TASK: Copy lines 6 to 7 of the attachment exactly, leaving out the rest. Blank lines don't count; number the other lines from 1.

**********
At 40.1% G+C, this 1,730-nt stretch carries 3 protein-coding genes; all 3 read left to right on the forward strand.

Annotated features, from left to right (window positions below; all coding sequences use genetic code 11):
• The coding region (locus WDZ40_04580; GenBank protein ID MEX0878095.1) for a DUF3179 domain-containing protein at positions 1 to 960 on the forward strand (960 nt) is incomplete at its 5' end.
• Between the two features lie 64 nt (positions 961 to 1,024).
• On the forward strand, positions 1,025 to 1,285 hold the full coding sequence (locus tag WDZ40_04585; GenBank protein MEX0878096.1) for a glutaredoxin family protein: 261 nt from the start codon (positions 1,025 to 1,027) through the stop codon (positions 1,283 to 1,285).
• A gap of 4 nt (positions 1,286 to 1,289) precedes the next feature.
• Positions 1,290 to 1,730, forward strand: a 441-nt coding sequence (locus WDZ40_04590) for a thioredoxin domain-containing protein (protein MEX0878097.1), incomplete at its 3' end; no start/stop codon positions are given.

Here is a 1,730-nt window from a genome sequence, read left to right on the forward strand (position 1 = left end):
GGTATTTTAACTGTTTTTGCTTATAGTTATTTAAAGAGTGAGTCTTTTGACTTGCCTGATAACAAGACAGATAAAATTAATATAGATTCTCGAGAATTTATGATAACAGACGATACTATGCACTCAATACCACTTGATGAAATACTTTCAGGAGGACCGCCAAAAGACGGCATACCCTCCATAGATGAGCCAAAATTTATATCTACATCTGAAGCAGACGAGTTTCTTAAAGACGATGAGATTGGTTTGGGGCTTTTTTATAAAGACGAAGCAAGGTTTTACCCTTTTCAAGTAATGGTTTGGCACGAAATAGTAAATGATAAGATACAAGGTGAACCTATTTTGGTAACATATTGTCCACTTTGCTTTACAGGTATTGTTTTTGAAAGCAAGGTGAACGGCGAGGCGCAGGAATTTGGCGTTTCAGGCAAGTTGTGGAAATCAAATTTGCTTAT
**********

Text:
• A gap of 4 nt (positions 1,286 to 1,289) precedes the next feature.
• Positions 1,290 to 1,730, forward strand: a 441-nt coding sequence (locus WDZ40_04590) for a thioredoxin domain-containing protein (protein MEX0878097.1), incomplete at its 3' end; no start/stop codon positions are given.